Brass, Copper, Silver, Aluminium, Glass, or Steel?
A cezve can be made from a range of materials, including copper, brass, steel, aluminium, glass — even, occasionally, solid silver. Copper and brass cezves are common. Because it is such a good conductor of heat, copper has historically been used not just in cezve fabrications but also in espresso machine boilers. Copper’s thermal conductivity, of over 400 watts per meter by Kelvin (W/mK), compares with stainless steel’s 14 W/mK. The higher the number, the better the conductivity.
A copper boiler or pan transmits heat from the flame underneath it to the water inside it much more effectively than a steel one. Copper is also quick to cool down. In a video featuring Turkish Cezve champion, Turgay Yildizli, Emir Ali Enç, the founder of the Turkish cezve makers Soy Türkiye commented,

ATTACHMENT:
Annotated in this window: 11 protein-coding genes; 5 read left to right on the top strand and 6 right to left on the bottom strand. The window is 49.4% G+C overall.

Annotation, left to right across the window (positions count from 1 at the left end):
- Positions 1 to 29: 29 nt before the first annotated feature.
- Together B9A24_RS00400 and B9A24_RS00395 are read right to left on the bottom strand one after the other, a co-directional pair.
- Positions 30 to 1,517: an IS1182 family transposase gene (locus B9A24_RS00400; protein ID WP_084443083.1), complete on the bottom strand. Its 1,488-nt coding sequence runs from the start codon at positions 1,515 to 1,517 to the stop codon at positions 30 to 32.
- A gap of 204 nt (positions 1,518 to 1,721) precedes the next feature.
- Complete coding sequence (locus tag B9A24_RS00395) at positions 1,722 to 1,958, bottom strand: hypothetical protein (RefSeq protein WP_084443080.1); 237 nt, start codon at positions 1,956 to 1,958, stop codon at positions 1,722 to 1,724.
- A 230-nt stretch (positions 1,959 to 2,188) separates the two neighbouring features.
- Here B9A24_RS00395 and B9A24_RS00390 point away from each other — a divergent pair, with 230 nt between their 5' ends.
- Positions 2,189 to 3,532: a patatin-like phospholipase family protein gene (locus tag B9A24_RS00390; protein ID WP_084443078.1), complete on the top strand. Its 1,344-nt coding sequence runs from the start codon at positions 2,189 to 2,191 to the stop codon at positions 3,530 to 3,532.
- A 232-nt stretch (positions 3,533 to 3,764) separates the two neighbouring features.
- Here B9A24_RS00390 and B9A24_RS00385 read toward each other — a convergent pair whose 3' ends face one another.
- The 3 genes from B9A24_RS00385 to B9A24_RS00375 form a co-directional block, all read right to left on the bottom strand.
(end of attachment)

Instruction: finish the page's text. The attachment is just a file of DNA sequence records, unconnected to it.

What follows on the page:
‘Copper reacts very quickly [to temperature]. If you have the mis-chance of using a steel cezve, you will see that even if you put out the fire, the [steel] is still hot.’
Brass is another popular material for cezves. Because brass is an alloy that contains copper, it retains some of the properties of copper. Its low melting point makes it easy to cast, and its relative softness and low friction make it easy to machine. Brass’s thermal conductivity depends on how much copper it contains, but it typically measures at around 111 W/mK. Brass has the advantage of being much harder and stronger than copper.
Stainless steel, however, is much stronger than either copper or brass. That makes steel harder to dent, but it also makes it harder to work and more brittle. Because brass is easier to machine and cast, it is cheaper to work with than steel, despite the higher cost of the raw materials. The beneficial properties of brass rely on the percentage of lead it contains (N Gane 1981).